One of former President Barack Obama’s most controversial moves was to sign a deal with Iran that freed up an estimated $150 billion dollars in assets in return for not carrying on with nuclear programs and “weaponization.” President Trump called this the “worst deal” and other critics have suggested that it was nothing more than a bribe to establish an Obama foreign policy “legacy.”
The most commonly mentioned problems with the Iran deal include the fact that observers would not be allowed and nuclear inspections (military facilities excluded) would have to be scheduled weeks in advance. Secondly, there are doubts as to whether the money “released” to Iran was actually from “frozen assets” or was just a cold hard cash bribe paid for by the American taxpayer.
As to whether or not Iran is sticking to the deal, today’s announcement in Tehran, by Iran’s state media, requires some explanation. They stated that they have “successfully” tested a new ballistic missile that can carry multiple warheads and can travel up to 2,000km. This is “technically” NOT part of the Iran Nuclear Deal. However, it is a possible violation of U.N. Security Council Resolution 2231.
Previous U.N. resolutions had stated that the council “decides that Iran shall not undertake any activity related to ballistic missiles capable of delivering nuclear weapons.” The new resolution states “Iran is called upon not to undertake any activity related to ballistic missiles designed to be capable of delivering nuclear weapons, including launches using such ballistic missile technology.” The language change from “shall not” to “called upon not to” represents a softening in tone, signaling a more non-legally-binding appeal.
President Rouhani seems determined to lay the blame for their researching and testing squarely on the shoulders of President Trump. In response to the president’s United Nations address, Rouhani said: “We will strengthen our defense and military capabilities … Whether you want it or not.”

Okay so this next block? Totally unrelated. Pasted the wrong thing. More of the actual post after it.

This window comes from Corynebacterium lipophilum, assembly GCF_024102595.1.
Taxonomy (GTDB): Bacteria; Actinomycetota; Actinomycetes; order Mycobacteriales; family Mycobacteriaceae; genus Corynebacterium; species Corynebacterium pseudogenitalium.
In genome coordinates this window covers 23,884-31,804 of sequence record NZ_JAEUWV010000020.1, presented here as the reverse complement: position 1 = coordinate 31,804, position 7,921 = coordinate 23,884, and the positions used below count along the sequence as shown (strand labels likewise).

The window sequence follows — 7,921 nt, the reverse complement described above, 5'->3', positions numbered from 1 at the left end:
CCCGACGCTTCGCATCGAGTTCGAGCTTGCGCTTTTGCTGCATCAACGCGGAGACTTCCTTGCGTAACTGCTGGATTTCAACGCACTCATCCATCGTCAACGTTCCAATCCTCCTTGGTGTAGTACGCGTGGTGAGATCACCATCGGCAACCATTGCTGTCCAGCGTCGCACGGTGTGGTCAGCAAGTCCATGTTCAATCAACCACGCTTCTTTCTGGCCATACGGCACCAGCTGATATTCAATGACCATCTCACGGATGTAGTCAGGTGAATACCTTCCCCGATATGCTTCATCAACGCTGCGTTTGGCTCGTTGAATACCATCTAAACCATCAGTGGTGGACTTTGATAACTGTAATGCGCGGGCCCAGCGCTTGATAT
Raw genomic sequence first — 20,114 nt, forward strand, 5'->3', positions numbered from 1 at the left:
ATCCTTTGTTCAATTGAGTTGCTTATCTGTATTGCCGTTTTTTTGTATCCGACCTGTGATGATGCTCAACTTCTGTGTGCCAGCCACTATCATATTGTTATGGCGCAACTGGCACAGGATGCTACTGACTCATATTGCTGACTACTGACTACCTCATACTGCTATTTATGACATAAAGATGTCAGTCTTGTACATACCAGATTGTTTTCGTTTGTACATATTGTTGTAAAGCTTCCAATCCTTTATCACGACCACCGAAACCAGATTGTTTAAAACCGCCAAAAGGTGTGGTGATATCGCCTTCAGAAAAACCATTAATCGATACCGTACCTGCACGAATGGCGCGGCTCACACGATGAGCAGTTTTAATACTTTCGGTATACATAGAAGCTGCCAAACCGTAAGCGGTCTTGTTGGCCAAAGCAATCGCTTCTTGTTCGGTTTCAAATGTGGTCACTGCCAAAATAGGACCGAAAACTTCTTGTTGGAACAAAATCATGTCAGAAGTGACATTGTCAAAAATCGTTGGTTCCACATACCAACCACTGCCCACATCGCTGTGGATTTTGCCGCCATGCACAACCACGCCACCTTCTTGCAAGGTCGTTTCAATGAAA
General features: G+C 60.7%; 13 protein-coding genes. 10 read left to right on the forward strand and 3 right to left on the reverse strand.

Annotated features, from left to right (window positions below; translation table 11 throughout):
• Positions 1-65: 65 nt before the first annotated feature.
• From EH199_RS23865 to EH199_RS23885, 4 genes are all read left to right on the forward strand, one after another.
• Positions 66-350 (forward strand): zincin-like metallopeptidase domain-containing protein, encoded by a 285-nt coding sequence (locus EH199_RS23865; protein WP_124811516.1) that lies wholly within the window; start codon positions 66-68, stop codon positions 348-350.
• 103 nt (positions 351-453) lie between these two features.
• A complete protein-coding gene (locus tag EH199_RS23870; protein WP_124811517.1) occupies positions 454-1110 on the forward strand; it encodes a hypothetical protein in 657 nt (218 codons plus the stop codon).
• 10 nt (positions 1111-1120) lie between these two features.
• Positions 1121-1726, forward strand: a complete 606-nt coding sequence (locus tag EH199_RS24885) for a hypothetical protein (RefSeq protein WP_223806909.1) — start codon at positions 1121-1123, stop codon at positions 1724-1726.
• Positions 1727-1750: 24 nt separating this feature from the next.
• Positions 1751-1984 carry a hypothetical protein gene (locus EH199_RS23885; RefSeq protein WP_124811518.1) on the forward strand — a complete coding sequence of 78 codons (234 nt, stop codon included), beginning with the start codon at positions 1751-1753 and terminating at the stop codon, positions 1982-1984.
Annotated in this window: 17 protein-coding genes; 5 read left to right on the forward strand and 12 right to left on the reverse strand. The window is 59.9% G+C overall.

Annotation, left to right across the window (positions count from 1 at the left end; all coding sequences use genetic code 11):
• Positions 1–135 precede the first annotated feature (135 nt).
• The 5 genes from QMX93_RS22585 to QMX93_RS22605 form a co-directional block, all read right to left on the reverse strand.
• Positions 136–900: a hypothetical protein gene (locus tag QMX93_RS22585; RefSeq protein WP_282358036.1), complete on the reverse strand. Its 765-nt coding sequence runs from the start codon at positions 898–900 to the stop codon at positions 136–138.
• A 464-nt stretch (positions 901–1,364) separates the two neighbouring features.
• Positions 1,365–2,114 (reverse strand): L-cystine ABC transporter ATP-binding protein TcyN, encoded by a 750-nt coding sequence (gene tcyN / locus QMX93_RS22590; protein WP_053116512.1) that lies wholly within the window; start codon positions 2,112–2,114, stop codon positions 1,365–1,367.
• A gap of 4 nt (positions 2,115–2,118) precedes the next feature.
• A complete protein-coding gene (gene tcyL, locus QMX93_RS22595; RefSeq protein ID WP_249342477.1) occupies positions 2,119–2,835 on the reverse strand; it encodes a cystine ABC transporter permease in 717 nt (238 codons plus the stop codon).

The changes in the Resolution wording were made precisely because the “Iran Deal” does not contain any limits on the country’s missile programs, said Jeffrey Lewis, director of the East Asia Nonproliferation Program at the Middlebury Institute of International Studies in Monterey. Further, the new resolution refers to missiles “designed to be capable of delivering nuclear weapons,” rather than simply “capable” of such delivery. So Iran now argues that its missiles are not “designed” for such capability, though they may well be, and most likely ARE capable.
Just weeks ago, President Rouhani said that Iran would react to imposed sanctions by coming back with far more advanced ballistics than have previously been seen. Iran Threatens to Get Nuclear “Within Hours.” To those who follow happenings in Iran, this shows that they have never actually stopped working on their nuclear ballistic missile programs, and are merely looking for an excuse to openly cancel the deal, keep the money, and blame someone else.
To many, it is becoming clearer that the Iran Deal was never meant to actually work. If the purpose was to stop the Iranian government from engaging in nuclear and ballistic missile testing and research, then why were inspection of ballistic and missile testing facilities not included?
Critics argue that it was a deal done for nothing more than a “legacy” checklist item for President Obama. Claiming it was never intended to last beyond his presidency. It was designed to give the impression that he was a successful diplomat in Foreign Relations and could achieve accord where no one has before. They argue that it is very easy to make a short-term accord if you are willing to hand over billions of dollars without any guarantees.
In retrospect, when viewed in conjunction with the softened U.N. Resolution language regarding ballistic missiles, it could be argued that the Iran Deal has actually accelerated Iran’s nuclear State ambitions.
“If one finds that the missiles used are designed for nuclear weapon delivery, it appears to me that there will evidently be also a problem with the compliance with the JCPOA [Iran Nuclear Deal], which bans weaponization activities,” said Olli Heinonen, who led the IAEA’s safeguards section during the 2003-2005 talks between Iran and three European powers (Britain, France and Germany).
That argument is possible, but will be difficult to prove, according to experts. No legal determination hasn’t been made, one way or the other, meaning that the testing is “technically” not yet a violation of the Iran Deal or U.N. Resolution.